When I was in college, I always thought about why we need connections and why they are so important in the steel structure. Now I have the answer to that. Because we can’t transport massive members in the field, it will make steel structures more costly. And the answer to why it is so important is when the members fails and connection is safe, we under utilized the members. So again, we are losing money.

In this article, we will discuss the bolted connections and different checks according to the IS 800:2007.

## What are bolts?

To understand the bolted connection, you need to understand the bolt first. You see, in the figure, it has two parts one is a bolt, and another is Nut. The bolt has two part shank and a threaded portion.

There are two types of bolted connections. One is a black bolt of bearing type connection, and the other is friction grip bolts. In this article, we will learn about friction grip bolts.

According to IS code, we refer to the bolts as a grade of bolt. Like M 4.6 means the bolt has an ultimate shear strength of 400 MPa, and the yield strength of the bolt can be calculated as $0.6 \times 400 =240$ MPa.

## What are the different terminologies used in the bolted connections?

Before the connection design, we need to learn some basic terminologies we use in the steel design. These terminologies are essential because IS code or, say, any standard reference manual uses these terminologies.

**The important terminologies in the steel structures are as follows:**

**Pitch:**It is the center-to-center distance between the two bolts measured in the direction parallel to the direction of load applied. For a clear understanding, please refer figure.**Gauge:**It is the center-to-center distance between the two bolts measured perpendicular to the direction of load applied.**Edge distance:**It is the distance measured from the center of the last bolt to the edge of the plate. Edge distance is measured parallel to the direction of the load applied.**End distance:**It is the distance measured from the center of the last bolt to the edge of the plate. The end distance is measured perpendicular to the direction of the load applied.**Net tensile area:**When the critical section of the plate passes through the threaded portion of the bolt, the area used to bear the stress is critical stress. The net tensile area of the bolt is calculated as the $0.78 \times A_s$. Where $A_s$ is the gross area of the bolt.

## What do we mean by bolt strength?

When we make the connection using the bolts, we need to find the strength of the connection. To do this, we need the strength of the bolt.

The strength of the bolt is defined as the stress it can take just before the failure of the bolt. So now the question comes to how to find the failure of the bolt.

**The bearing-type bolts may fail in the following ways:**

**Bearing failure:**Bolts subjected to loads in the members may lead to failure by bearing. The figure below shows the bearing type failure.**Shearing Failure:**This type of failure occurs when two plates try to shear off the bolts. We will consider the cross-sectional area of the bolt to calculate the shear strength of the bolt.**Tension failure:**When bolts resist the tension load, as shown in the figure, the tension may lead to failure. The net section of the bolt is used to calculate the tension capacity of the bolt.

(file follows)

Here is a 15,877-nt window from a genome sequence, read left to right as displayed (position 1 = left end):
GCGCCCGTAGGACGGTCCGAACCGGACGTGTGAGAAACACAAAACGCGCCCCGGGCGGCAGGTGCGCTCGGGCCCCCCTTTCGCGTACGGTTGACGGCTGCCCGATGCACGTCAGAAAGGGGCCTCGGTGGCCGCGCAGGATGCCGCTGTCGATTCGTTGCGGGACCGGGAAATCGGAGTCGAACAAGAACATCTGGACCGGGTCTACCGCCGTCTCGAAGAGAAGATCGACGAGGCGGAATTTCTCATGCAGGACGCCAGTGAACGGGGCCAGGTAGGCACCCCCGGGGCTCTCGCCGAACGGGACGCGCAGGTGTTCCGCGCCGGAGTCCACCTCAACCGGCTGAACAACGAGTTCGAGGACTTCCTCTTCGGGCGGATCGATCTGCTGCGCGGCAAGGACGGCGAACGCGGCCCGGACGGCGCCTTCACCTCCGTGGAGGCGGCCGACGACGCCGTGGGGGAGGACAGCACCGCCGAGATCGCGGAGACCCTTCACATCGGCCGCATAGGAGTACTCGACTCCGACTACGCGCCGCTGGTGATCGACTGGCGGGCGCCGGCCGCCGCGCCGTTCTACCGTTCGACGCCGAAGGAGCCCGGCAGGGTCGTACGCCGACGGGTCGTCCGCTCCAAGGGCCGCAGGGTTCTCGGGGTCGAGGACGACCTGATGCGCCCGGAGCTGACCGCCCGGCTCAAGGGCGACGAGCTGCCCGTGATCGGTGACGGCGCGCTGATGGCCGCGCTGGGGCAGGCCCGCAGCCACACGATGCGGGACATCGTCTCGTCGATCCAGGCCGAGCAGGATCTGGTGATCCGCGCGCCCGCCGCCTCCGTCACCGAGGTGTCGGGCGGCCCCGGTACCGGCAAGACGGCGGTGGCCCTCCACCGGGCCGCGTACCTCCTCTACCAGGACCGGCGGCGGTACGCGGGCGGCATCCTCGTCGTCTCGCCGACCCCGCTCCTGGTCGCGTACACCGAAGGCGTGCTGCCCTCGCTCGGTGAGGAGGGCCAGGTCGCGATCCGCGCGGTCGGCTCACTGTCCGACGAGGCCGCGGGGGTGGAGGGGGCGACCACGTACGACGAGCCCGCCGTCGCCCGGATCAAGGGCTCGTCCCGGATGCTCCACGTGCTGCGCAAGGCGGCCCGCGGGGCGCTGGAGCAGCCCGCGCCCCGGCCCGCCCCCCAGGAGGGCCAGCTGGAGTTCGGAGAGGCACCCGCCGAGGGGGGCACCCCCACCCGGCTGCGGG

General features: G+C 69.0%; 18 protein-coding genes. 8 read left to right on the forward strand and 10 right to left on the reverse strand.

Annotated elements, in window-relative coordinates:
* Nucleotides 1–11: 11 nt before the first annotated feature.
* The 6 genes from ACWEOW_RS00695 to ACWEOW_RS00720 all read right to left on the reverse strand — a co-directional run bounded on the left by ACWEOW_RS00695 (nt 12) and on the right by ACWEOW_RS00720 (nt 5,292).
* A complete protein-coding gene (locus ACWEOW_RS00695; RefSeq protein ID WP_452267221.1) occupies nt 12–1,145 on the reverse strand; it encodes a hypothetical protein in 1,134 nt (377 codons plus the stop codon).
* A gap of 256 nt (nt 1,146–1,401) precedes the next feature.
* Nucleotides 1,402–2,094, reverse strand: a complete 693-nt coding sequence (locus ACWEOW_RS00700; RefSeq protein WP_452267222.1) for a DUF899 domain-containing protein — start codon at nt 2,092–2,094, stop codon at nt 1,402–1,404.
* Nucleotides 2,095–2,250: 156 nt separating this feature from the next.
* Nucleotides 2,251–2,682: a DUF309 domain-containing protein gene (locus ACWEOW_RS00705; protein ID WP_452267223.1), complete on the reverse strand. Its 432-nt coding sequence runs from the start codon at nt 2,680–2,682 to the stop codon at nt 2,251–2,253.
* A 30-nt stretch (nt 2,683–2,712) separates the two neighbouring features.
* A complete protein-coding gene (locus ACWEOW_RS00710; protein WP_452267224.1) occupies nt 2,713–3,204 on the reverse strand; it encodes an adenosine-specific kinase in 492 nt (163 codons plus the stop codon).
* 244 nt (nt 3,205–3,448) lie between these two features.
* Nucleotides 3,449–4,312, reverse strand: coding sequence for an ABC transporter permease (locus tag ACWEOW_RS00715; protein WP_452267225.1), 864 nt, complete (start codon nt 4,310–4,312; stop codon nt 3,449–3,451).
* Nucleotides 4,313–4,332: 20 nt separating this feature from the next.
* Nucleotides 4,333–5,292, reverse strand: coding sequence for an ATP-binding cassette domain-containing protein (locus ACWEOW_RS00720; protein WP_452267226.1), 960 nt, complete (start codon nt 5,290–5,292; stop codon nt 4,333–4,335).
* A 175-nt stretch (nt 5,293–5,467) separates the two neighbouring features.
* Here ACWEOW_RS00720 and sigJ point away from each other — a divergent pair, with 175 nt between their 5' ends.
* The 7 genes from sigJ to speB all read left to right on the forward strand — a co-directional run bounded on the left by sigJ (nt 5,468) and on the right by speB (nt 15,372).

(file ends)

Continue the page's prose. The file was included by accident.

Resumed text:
We will calculate the strength for all kinds of possible failure, and the minimum is used as bolt strength.

## How to find the strength of a bolt in shear?

Now after discussing the overview of bolt strength, we will find the strength of the bolt in shear. IS code suggests the following formula to determine the design shear strength of bolt $V_{dsb}$ in the shear.

$$ V_{dsb}=\frac{V_{nsb}}{\gamma_{mb}}=\frac{f_{ub}}{\sqrt{3}\gamma_{mb}}(n_nA_n+n_sA_s) $$

Where :

- $V_{dsb}$ is the design shear strength of the bolt.
- $V_{nsb}$ is the nominal shear strength of the bolt.
- $f_{ub}$ is the ultimate strength of the bolt.
- $n_n$ is the number of sections passing through the threaded portion of the bolt.
- $n_s$ is the number of sections passing through the shank area of the bolt.
- $A_s$ is the shank area or gross area of the bolt. It can be calculated from the $\frac{\pi}{4}d^2$, where $d$ is the diameter of the bolt.
- $A_n$ is the net area of the bolt. This can be calculated from the thread data. In the absence of such data, IS code suggests $A_n=0.78\times A_s$ for the calculation of the net tensile area of the bolt.
- $\frac{1}{\sqrt{3}}$ factor comes from the stress transformation theory, which we have discussed in a previous article.

We use the above formula to calculate the shear strength of the bolt.

## How to calculate the bearing strength of the bolt?

We can calculate the bearing capacity of the bolt by using the IS code formula. IS code in clause 10.3.1 discuss the bearing strength of the bolt.

$$ V_{dpb}=\frac{V_{npb}}{\gamma_{mb}}= 2.5k_b (dt)f_u\\ k_b=\min\left\{\frac{e}{3d_0},\frac{p}{3d_0}-0.25,1,\frac{f_{ub}}{f_u}\right\} $$

Where:

- $V_{dpb}$ is the design bearing strength of the bolt.
- $V_{npb}$ is the nominal bearing strength of the bolt.
- $\gamma_{mb}$ is the partial safety factor for the material of the bolt.
- $d$ is the diameter of the bolt.